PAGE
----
Abandonment anxiety is the fear of being abandoned in a relationship. People with abandonment anxiety have one of two insecure attachment styles: attachment anxiety and attachment avoidance. The anxiety by clinging is characterized by the need to care for others and the fear that the couple leave. Attachment avoidance is characterized by the persistent need to be self-reliant and fear of dependency.
Where does attachment theory come from?
Modern attachment theory grew out of the work of psychiatrists John Bowlby and Mary Ainsworth in the 20th century. Both researchers were influenced by the Austrian psychiatrist and founder of psychoanalysis, Sigmund Freud. In one of Bowlby’s early empirical studies, he examined 44 children at the London Child Guidance Clinic who were unable to express affection and empathy .
In all cases, the lack of affection is based on maternal deprivation or abandonment. In the 1950s, Ainsworth joined Bowlby’s research team, and together they examined numerous cases of child neglect and deprivation of affection, culminating in what is now known as “attachment theory.”
Definition of attachment
According to Ainsworth, attachment is a strong and loving bond that ties two people together emotionally and continues over time. Attachment theory holds that these emotional ties between people are crucial for healthy development on a mental , social, and emotional level.
The crucial time period for this development is the first six years of childhood. For healthy child development to take place, the child and caregiver must form a bond in which the caregiver provides a safe environment for the child and shows affection and emotional support . These first attachments form the basis for future interpersonal relationships.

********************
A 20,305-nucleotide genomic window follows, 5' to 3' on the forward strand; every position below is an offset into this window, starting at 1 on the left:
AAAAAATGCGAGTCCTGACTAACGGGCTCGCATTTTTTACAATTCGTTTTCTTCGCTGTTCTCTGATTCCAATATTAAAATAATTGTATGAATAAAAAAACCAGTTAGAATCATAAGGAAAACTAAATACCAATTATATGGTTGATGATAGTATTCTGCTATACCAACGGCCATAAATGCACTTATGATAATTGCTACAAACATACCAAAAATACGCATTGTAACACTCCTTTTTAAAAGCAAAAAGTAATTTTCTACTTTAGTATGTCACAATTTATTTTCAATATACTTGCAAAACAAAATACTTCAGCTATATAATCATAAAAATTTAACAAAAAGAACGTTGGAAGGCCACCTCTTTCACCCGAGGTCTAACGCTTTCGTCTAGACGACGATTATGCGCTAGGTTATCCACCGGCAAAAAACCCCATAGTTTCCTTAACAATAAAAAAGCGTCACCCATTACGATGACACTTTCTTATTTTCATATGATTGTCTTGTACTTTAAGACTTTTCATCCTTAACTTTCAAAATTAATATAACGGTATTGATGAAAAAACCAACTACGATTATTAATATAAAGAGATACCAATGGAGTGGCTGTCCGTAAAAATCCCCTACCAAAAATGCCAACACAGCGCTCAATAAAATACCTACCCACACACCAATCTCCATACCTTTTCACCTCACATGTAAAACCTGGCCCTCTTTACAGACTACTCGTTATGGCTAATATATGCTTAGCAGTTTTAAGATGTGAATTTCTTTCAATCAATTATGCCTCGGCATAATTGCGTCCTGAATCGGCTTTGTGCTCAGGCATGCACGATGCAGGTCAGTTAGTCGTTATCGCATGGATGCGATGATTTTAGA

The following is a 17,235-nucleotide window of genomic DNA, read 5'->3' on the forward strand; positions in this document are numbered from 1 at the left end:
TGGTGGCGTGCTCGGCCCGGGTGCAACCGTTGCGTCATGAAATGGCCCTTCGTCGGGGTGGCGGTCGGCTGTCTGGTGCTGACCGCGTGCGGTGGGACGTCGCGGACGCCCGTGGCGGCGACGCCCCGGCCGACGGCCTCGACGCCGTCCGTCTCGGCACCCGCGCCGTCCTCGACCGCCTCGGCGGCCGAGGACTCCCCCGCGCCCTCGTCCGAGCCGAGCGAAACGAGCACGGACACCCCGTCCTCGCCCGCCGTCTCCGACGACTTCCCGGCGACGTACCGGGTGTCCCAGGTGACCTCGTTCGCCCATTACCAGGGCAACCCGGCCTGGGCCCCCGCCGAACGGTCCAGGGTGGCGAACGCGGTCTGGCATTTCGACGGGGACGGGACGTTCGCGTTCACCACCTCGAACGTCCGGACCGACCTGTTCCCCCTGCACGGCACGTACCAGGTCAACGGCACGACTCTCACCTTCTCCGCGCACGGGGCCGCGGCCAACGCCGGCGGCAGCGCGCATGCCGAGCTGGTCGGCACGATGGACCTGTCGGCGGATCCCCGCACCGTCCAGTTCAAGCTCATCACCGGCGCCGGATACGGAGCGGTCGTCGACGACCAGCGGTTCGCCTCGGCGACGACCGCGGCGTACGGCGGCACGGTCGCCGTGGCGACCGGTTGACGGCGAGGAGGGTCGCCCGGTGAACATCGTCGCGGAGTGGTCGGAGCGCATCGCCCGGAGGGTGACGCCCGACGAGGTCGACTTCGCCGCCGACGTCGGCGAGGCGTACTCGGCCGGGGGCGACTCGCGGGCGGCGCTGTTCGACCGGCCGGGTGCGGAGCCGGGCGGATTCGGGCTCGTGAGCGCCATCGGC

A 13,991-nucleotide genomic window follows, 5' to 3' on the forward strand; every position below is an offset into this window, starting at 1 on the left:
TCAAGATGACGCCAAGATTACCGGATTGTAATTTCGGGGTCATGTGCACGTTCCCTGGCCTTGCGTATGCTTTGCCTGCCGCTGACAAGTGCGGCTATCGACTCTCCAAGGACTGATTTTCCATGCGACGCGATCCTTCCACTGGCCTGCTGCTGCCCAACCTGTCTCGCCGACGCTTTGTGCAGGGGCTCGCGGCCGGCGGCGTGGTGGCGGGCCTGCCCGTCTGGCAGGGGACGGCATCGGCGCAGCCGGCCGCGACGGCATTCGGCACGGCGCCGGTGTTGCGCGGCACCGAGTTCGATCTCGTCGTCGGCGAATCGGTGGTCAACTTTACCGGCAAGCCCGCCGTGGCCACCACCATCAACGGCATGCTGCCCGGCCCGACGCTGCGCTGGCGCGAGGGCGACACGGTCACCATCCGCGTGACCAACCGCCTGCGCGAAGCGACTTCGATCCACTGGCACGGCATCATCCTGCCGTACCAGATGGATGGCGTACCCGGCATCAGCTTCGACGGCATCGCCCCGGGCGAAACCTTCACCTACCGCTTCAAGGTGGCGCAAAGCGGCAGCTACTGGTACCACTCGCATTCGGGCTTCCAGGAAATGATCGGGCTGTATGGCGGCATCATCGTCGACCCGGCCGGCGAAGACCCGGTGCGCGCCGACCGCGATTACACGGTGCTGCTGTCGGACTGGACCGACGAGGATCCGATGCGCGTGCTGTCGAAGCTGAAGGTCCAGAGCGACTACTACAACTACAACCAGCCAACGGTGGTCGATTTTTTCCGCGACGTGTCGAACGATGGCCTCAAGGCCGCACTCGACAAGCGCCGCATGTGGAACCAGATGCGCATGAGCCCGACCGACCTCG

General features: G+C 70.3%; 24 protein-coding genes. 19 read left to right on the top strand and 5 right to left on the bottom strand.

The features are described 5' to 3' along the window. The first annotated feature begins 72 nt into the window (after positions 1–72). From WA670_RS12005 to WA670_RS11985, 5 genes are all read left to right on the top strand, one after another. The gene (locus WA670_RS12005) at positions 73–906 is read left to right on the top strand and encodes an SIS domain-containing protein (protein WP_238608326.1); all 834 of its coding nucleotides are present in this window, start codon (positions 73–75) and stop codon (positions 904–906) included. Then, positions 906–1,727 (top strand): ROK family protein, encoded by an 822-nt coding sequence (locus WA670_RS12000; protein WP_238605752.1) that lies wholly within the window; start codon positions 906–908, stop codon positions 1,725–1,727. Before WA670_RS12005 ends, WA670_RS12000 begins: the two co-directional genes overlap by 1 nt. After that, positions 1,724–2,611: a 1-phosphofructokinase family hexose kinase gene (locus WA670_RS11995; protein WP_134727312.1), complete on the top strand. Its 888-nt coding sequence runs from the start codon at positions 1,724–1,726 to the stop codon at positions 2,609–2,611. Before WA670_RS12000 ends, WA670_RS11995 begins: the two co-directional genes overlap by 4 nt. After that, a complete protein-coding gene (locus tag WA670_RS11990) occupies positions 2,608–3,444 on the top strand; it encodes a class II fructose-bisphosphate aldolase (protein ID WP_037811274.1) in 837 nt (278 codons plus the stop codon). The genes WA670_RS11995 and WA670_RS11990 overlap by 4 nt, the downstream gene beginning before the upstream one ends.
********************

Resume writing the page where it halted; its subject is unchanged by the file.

Events and conditions such as divorce, illness, or the inability to express affection can interfere with or disrupt the natural bonding process between child and caregiver. When a caregiver is unresponsive or unable to respond affectionately to a child’s fears, the child will grow in one of two ways.
You may continue to seek affection and bonding that you lacked in childhood by becoming overly dependent, or you will become overly independent, distrusting others, and having an intense fear of dependence on others. How an abandoned child develops depends on which coping styles have been most effective for him and the severity of the neglect.
People whose fear of abandonment has resulted in avoiding attachment avoid closeness and affection in their relationships or avoid committed relationships altogether. They generally prefer casual sex that doesn’t have any emotional impact. People who fear abandonment so much that they avoid deep emotional connections with others are at increased risk of developing life-threatening illnesses.
People whose fear of abandonment has led to co-dependency and the fear that partners will leave may be reluctant to enter into a long-term committed relationship, but once they enter one, they bond deeply with the other person. and they are overly concerned that the relationship may end.
According to University of Illinois psychologist Chris Fraley, people who fear abandonment are very attuned to the emotional expressions of others. Fraley tested how people with different attachment styles reacted to changing faces and found that people with attachment anxiety were more accurate interpreters of non-verbal communication, but only when they took the time to make a decision.